Paul Raff House, Toronto
TreeHugger hasn't covered a lot of single family houses this year, even if they are green to the gills; they are rarely in urban settings, often expensive and not good poster children for how we are going to have to design our communities in the future. But looking at Jetson Green's collection of 62 that he showed this year, I realize that I may have been too doctrinaire; there is a lot of good work being done in all sizes, quite a few in urban milieus, and there is lots to learn from some of the second homes in the country. Here are some of the ones I covered, often picking them up from Jetson Green:
These are tough times for modern prefab, but for every company going out of business, there are others willing to try. Vancouver architect Tony Robins offers his Preform line, built in Surrey, British Columbia, "close to the river for barging and to the highway for road shipping." He has built a single module 500 square foot prototype, but offers larger or custom designs as well from his 20,000 square foot factory.
Thai designer Chutayaves Sinthuphan of Site-Specific first made a splash in these pages with a demonstration project at a home show; now they show us a neat little one-bedroom house built from two 20 foot containers designed for hot, humid climates.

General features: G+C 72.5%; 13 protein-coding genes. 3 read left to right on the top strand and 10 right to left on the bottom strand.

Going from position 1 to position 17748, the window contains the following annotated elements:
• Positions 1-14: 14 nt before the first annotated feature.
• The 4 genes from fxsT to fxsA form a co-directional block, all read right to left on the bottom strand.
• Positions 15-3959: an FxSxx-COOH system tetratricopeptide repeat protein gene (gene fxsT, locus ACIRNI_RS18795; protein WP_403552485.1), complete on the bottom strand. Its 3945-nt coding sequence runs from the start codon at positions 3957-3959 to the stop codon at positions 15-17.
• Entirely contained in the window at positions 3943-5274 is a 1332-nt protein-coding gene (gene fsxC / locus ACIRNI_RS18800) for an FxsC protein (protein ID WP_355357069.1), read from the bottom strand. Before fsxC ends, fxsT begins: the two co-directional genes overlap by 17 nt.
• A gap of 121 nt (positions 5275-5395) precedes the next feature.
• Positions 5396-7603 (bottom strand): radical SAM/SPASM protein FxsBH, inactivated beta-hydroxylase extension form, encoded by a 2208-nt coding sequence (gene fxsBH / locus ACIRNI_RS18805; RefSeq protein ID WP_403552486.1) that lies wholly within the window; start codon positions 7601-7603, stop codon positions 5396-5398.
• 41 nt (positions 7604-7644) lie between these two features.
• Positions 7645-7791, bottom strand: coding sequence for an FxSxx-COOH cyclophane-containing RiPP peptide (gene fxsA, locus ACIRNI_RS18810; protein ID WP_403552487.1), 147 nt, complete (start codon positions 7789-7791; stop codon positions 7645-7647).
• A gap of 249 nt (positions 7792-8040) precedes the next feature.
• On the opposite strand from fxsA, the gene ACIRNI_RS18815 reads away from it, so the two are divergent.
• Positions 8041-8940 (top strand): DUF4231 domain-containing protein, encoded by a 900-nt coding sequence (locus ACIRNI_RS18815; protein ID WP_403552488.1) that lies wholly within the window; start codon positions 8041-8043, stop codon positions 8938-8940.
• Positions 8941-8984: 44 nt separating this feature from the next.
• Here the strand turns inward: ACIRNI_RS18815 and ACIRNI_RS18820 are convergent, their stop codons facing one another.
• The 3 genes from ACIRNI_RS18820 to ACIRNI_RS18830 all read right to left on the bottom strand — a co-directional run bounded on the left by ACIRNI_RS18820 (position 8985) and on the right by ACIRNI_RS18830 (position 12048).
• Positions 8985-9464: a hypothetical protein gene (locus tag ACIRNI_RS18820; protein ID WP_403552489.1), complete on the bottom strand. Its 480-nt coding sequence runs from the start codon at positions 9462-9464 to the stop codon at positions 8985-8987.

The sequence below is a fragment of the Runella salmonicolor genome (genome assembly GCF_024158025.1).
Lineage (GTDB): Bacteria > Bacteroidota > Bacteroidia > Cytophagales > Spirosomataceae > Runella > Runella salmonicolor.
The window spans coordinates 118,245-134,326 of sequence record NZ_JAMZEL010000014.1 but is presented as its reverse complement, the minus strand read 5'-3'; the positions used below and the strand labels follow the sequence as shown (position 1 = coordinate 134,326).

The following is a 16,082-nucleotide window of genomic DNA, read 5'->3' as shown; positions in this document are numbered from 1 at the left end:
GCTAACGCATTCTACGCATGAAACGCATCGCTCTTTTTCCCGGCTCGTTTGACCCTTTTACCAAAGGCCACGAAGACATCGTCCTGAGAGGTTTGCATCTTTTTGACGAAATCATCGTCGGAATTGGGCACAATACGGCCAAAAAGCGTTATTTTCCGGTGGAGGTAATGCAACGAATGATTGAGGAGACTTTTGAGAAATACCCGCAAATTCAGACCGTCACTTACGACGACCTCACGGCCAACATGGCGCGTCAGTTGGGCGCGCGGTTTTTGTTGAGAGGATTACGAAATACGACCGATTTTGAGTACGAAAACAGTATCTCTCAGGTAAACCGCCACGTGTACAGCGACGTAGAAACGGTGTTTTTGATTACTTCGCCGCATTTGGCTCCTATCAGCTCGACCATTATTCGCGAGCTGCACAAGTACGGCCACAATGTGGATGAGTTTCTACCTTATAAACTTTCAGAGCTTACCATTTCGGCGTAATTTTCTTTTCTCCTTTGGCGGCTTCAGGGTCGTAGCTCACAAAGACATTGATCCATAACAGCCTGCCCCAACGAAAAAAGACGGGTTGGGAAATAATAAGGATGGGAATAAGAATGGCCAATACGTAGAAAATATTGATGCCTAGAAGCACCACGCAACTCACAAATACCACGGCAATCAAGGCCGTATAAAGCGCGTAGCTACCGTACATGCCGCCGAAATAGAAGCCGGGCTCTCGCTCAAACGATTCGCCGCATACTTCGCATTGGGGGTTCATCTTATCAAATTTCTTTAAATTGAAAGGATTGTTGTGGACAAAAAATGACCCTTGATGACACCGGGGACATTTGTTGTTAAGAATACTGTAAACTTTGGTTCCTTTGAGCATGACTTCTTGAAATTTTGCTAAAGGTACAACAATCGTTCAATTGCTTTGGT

Preston at Jetson Green shows us the coolest little project that I have seen in a long time. It's affordable housing for working people in the San Juan Islands, some of the most expensive real estate in the country, built by the Lopez Community Land Trust and designed by Mithun.
When Warren Buffet bought Clayton Homes in 2003 I was still working in the prefab biz; Punching well above my weight, I sent him an email about the business case for a mobile home manufacturer doing well designed green housing. I don't know if he got it; I never got an answer. While I was munching on my response to Preston's post on Clayton's new i-house, Brian posted about it on TreeHugger here; I will try and add some impressions about its implications.
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Daniel Libeskind does modern prefab with the first of the Studio Series, a 515 square metre (5,500 square foot) number that Libeskind claims is built to "the highest level of sustainability in the world." It has solar power, "the maximum amount of insulation, and of course, is beautifully built to last hundreds of years- "that's sustainability!"
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Preston shows pictures of the completed house here, cheap at two to three million euros.